The adoption process can be equally emotionally challenging, because it also into account extended relatives and siblings involved. When Pam and Luke finally got word that they had been selected to adopt Jake, they were overjoyed.
"You know the world was against you to adopt this kid ... what a humbling experience," Pam says.
* * *
Pam and Luke say a combination of faith, family and community made Jake's adoption possible, and they both point to their biological daughter, Alex, as a critical member in the decision-making process the whole way.
"She was an only kid for 10 years," Pam says. "We don't know if any other kid would have handled it as well as she did."
Luke points out that Alex has been incredibly helpful and involved, learning how to help medically when Jake first came home.
They realize now that Alex has seen firsthand that the world doesn't revolve around her and that life isn't perfect, but it sure can be beautiful.
"The easiest part (of being foster parents) is loving the kids," Luke says. "The hardest part is what comes with them, and that's magnified due to decisions that are not your own, and you're working with the effects of that."
But, they say, being a foster parent doesn't require some superhuman strength.
"I am not anything special," Pam says. "There's nothing better in me than in anyone else ... but if pain and loss are going to be part of their story, I will suffer pain and loss in order to give them the love they need ... whether we have them for 1 month or 3 years or 5 years, I will invest in their life for that amount and know that we did what we could. We have love to give, so let's give it."
Knowing everything they've been through with their first placements and with Jake, would they still do this if they had known what was to come?
They pause. And look at each other. And at the two children who've come back into the room, clambering into the safe and welcoming laps they offer.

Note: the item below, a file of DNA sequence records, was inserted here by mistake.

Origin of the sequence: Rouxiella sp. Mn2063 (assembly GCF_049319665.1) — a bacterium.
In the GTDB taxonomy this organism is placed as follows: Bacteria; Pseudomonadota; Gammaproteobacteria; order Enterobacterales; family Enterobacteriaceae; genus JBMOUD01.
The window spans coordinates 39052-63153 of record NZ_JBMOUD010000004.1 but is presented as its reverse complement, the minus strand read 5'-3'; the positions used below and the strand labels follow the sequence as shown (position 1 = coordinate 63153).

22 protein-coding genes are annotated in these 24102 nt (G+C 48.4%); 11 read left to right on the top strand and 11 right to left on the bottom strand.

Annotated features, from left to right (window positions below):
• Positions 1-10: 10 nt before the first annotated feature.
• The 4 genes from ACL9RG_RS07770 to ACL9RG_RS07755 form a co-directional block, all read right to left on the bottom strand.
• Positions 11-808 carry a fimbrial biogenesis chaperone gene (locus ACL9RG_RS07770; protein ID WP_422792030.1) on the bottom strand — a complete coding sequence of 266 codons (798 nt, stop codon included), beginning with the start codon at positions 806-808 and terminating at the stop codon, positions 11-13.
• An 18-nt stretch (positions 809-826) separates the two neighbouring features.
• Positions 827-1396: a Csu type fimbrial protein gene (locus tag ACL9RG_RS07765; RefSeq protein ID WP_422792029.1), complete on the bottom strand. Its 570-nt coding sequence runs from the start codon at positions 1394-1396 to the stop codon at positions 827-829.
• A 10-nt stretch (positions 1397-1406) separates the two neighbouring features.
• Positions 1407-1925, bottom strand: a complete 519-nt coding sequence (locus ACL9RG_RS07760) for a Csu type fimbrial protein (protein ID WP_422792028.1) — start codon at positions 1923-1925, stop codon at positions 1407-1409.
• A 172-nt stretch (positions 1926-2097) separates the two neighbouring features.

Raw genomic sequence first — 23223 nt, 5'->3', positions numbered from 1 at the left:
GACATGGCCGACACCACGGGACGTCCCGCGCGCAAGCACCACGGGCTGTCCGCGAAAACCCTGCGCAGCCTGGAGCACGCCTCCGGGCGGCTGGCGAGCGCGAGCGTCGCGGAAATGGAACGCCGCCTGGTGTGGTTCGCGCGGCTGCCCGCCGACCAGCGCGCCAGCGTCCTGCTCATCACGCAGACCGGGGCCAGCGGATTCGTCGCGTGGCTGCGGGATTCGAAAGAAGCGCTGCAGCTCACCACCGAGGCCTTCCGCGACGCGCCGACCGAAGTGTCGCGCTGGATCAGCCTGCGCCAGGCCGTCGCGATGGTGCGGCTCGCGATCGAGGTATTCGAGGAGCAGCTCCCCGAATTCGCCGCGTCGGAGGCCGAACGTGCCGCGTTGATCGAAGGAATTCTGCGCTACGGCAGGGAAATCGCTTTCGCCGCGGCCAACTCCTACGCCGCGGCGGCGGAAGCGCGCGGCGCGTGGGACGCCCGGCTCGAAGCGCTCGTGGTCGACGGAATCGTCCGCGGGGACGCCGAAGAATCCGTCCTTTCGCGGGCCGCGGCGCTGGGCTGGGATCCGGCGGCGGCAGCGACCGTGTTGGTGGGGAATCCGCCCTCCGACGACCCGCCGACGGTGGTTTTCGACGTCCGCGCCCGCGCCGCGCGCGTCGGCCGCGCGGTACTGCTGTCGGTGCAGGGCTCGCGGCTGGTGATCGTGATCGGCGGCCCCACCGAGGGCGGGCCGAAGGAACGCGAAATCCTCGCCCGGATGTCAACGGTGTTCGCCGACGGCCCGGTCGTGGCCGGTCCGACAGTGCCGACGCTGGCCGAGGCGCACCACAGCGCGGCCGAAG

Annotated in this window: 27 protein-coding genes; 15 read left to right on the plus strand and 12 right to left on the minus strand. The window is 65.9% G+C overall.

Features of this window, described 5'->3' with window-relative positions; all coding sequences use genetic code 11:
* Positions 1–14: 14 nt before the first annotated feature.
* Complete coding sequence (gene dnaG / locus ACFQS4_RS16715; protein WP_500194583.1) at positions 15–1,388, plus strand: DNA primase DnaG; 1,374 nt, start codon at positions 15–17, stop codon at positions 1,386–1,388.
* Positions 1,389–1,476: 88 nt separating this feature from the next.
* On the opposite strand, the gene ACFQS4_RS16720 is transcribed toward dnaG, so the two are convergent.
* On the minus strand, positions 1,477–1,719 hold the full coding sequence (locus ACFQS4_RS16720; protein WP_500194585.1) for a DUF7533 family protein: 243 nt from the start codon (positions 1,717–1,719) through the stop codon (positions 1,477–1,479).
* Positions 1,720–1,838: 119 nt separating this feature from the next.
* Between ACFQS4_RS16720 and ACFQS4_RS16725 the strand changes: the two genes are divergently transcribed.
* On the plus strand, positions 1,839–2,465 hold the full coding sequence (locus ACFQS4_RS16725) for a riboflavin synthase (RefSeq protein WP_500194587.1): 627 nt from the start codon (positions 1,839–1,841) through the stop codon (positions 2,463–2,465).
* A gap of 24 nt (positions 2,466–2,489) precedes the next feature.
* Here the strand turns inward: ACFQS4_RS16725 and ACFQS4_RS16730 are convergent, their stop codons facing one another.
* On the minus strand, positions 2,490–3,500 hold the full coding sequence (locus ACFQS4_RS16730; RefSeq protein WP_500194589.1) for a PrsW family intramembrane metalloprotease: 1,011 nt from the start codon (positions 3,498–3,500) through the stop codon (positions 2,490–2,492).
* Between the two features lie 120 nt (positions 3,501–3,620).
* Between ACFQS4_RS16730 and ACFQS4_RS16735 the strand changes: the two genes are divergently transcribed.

"We've talked for years about how we were not prepared to do this, and that the possibility of loss was too much," Luke says, "but it's worth it."
How to become a foster parent
While each state has its own requirements to become a licensed foster parent, the process generally takes shape through these steps:
- Contact the local agency in your county.
- Complete an application, online or on paper.
- Participate in a background check.
- Allow your home to be visited and checked.
- Receive a license.
- Participate in training sessions.
Foster parents may be single, married, with or without children, renters or homeowners. Foster parents are provided with monthly payment for their service to the children in their care. Agencies and case managers can offer mental health, educational and medical services for individual children in a foster home.
Stallman says that in addition to needing more foster parents, there is also an immediate need for respite care. These providers are licensed through the same process but open their homes for short time periods, like a day or weekend each month.
Stallman, who is a foster parent, likened respite care providers to "aunts" and "uncles" who can offer families a short break. Plus, being a respite care provider is a way to experience the world of foster care without a full-time commitment. Respite care providers also receive a stipend.